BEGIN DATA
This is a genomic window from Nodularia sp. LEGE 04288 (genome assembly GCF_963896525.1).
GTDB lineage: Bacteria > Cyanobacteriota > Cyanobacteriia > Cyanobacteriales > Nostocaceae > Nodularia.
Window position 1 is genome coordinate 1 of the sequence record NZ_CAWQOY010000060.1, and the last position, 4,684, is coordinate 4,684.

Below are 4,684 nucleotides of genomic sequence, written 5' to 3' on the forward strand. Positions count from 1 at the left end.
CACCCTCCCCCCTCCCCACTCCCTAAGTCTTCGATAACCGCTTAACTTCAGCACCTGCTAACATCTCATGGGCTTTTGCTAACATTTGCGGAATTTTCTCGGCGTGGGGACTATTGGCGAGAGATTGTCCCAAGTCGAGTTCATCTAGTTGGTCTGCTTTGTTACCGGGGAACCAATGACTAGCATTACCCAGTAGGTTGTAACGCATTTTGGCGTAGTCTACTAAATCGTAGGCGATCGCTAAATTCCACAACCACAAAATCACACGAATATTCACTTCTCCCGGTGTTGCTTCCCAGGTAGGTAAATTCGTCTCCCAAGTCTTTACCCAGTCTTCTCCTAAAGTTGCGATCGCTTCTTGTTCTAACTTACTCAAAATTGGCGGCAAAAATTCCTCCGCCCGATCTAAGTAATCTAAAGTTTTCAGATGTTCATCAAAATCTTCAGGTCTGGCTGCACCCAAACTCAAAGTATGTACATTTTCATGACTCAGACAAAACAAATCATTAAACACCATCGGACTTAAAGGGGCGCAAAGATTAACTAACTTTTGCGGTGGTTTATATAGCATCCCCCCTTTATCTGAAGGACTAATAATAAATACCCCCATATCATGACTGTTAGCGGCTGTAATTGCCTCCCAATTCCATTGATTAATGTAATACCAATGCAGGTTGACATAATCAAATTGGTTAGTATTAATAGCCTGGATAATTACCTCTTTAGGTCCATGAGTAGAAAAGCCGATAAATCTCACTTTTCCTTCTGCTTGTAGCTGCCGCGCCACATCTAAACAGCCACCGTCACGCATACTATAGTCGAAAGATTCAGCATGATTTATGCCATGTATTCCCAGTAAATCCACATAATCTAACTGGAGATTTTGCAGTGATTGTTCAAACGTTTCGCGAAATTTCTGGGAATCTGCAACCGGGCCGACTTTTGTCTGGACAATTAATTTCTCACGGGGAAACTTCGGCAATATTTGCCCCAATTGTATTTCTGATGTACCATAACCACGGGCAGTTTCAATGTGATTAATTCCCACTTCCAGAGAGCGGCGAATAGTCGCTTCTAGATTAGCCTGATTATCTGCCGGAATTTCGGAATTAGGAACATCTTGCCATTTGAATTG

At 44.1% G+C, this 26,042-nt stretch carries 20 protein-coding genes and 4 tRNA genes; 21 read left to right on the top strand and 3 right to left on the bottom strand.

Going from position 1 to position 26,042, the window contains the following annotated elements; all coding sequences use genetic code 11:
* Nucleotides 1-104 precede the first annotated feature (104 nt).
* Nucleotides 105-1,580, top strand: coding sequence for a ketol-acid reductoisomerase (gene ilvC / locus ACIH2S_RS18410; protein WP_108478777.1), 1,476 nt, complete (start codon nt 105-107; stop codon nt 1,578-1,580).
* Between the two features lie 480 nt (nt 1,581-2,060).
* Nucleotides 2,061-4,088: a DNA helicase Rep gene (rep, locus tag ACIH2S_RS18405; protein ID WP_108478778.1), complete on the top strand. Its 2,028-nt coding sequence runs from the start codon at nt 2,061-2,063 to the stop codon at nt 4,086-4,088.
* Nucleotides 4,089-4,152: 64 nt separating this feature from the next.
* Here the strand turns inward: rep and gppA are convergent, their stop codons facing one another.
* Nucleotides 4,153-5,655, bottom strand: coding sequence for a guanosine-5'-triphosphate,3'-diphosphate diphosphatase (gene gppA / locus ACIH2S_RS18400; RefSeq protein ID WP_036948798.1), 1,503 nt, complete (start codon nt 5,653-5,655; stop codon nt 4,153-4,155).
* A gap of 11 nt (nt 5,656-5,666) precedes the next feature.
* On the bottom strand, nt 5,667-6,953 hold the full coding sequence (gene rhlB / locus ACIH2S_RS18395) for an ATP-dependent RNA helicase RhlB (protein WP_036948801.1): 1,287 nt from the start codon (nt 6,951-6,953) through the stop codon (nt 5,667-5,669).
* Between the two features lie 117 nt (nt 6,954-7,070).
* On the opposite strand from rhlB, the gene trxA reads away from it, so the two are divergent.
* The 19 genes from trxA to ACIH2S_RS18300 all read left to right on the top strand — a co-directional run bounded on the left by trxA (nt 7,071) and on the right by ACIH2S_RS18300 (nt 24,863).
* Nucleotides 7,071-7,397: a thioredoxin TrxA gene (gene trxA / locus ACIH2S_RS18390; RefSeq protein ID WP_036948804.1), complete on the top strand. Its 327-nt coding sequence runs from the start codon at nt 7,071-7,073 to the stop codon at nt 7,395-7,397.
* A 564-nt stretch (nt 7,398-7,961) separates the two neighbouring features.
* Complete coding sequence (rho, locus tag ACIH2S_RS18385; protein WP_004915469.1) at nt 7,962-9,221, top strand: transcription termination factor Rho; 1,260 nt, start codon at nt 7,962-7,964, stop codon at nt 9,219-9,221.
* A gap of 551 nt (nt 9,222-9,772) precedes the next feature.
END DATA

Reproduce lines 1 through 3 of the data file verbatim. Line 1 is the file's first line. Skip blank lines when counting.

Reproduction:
This is a genomic window from Nodularia sp. LEGE 04288 (genome assembly GCF_963896525.1).
GTDB lineage: Bacteria > Cyanobacteriota > Cyanobacteriia > Cyanobacteriales > Nostocaceae > Nodularia.
Window position 1 is genome coordinate 1 of the sequence record NZ_CAWQOY010000060.1, and the last position, 4,684, is coordinate 4,684.